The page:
Since taking over P.S. 15 in the Lower East Side four years ago, Principal Irene Sanchez has rounded up more than a dozen outside groups to offer her students everything from reading and music lessons to vision exams, swimming workshops, and sessions with therapy dogs.
All the extra help is vital for her students — almost all come from low-income families, and more than 40 percent live in homeless shelters or other temporary housing — but managing all those partnerships became a job in itself, Sanchez said. So when she learned this summer that her school was eligible to join a new city program that pairs high-needs schools with agencies that will help provide and coordinate all those services, she canceled her vacation plans in order to work on the application.
“It was that important to say, ‘We’re doing it, but we need help,’” said Sanchez. Such support, she added, will “free up teachers and administrators to do the job of educating students.”
P.S. 15 is among the 45 schools named by the city on Monday that will pair up with one of 25 different support groups, including the Children’s Aid Society, Good Shepherd Services, and Teachers College. The plan, which Mayor Bill de Blasio first announced in June, is to develop new “community schools” that address students’ academic and personal needs by bringing in medical and dental services, mentoring and counseling, art and wellness classes, and other assistance for students and their families.
Each school will get a full-time coordinator to oversee the support programs, which will be provided by the partner agencies or other outside groups. The agencies will receive about $310,000 annually for each of their partner schools from a four-year, $52 million state grant meant to boost student attendance and reduce the number of dropouts.
Schools chose from roughly 60 vetted agencies, according to Sheena Wright, president of United Way of New York City, which is helping manage the program. Each school then interviewed about three agencies before making its selection, she said. Some of the agencies are partnering with multiple schools.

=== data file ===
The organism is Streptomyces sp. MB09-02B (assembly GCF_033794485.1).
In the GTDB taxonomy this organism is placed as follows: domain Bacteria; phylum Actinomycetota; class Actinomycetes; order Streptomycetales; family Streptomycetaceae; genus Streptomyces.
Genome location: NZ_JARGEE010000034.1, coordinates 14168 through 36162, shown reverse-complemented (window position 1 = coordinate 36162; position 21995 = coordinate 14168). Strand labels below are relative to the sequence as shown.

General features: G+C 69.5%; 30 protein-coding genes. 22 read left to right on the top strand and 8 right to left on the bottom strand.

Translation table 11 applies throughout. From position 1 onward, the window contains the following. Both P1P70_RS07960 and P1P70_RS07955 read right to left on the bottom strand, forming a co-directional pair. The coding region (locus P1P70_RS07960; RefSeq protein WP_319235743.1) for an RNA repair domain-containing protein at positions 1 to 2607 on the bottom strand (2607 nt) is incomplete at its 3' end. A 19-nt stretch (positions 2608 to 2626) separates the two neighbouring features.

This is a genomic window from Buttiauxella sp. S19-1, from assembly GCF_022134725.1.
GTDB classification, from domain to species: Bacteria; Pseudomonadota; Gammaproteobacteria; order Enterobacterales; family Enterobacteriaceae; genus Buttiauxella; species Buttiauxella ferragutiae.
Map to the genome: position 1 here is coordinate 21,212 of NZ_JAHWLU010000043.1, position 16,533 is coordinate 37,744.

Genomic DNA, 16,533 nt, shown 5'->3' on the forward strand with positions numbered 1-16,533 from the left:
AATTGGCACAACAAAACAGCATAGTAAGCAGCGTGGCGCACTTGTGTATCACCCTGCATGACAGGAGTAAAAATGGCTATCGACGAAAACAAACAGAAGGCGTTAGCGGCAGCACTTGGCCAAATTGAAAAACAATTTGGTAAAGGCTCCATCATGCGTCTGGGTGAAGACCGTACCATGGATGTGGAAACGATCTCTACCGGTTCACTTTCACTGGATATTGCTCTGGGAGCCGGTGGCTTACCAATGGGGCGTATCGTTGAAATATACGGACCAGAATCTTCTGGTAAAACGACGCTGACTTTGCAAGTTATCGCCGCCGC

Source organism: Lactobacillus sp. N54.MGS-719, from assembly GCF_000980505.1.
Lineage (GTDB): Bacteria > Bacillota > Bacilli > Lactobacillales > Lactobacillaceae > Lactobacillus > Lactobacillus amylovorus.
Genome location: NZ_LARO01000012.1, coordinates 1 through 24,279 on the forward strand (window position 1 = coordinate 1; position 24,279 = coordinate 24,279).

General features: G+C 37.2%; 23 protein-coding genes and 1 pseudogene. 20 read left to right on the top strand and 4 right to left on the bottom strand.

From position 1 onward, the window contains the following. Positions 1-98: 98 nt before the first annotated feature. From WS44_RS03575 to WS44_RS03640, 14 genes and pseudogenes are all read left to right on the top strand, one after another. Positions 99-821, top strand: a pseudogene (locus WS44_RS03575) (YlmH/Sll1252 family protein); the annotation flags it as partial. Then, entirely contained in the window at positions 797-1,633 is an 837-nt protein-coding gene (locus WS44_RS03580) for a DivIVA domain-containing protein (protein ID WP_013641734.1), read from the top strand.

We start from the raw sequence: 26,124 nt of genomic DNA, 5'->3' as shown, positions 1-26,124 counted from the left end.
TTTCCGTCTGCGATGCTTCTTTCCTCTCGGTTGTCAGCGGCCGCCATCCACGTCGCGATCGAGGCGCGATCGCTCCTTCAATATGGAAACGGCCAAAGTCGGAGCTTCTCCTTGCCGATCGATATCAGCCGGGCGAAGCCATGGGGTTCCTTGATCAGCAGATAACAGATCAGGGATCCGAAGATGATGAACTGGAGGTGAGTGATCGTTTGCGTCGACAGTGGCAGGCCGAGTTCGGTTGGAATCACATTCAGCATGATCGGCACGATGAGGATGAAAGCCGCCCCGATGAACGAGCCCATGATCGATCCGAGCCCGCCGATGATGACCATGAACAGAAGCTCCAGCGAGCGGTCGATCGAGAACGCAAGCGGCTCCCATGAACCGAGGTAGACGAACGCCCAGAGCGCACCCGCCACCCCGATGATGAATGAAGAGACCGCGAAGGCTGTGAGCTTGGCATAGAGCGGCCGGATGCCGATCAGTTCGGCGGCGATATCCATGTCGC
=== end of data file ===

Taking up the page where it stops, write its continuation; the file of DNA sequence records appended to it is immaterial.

De Blasio’s schools-as-service-hubs plan follows a model that has been adopted by other cities and embraced by President Barack Obama and Governor Andrew Cuomo, not to mention many of the city’s education advocacy groups and the teachers union. The idea is not only to give students extra academic help, but also to attend to out-of-school issues like hunger, family instability, or health problems that can get in the way of learning.
Chancellor Carmen Fariña said Monday that each of the 45 schools will set its own performance goals, which will focus on improved student attendance, parent involvement, and academic achievement. She cautioned that the the academic gains “won’t happen overnight,” but said progress in the other areas will eventually boost student performance.
“If you’re not in school,” she said during the announcement at P.S. 15, “you can’t learn.”
The partner groups are in the process of hiring the service coordinators for each school, who will work with faculty members and parents over the next few months to identify each school’s needs and create service-delivery plans. The plans are due by March, though some services might be offered before then.
The education department will send officials to visit the schools and will hire an outside evaluator to track their progress, Fariña said. But unlike the administration’s pre-kindergarten expansion, where each site is expected to offer similar experiences, each community school will be expected to arrange services specifically designed for its students and families, said Deputy Mayor Richard Buery.
“Every community school will look a little different,” he said.
Parents and school leaders at P.S. 15 chose to partner with Pathways to Leadership, a group that offers counseling, mentoring, and therapy in schools. P.S. 15 will also receive academic support from the city, since it is part of a new improvement program for low-performing schools. (Eleven of the 45 community schools are also in that school-improvement program, known as “school renewal.”)
Pathways to Leadership will help run an after-school program at P.S. 15 and bring in an on-site social worker and two interns, according to Kathleen Shamwell, the school’s new site coordinator. The school already reaches out to parents — it has previously bought a washer and dryer for them to use — but through its new partnership it might start to host adult classes or set up a “study hall” for parents to do their own homework while their children are supervised. Such services will ultimately benefit students, said Assistant Principal Laura Salmon.
“If their families are doing better,” she said, “they’re going to do better.”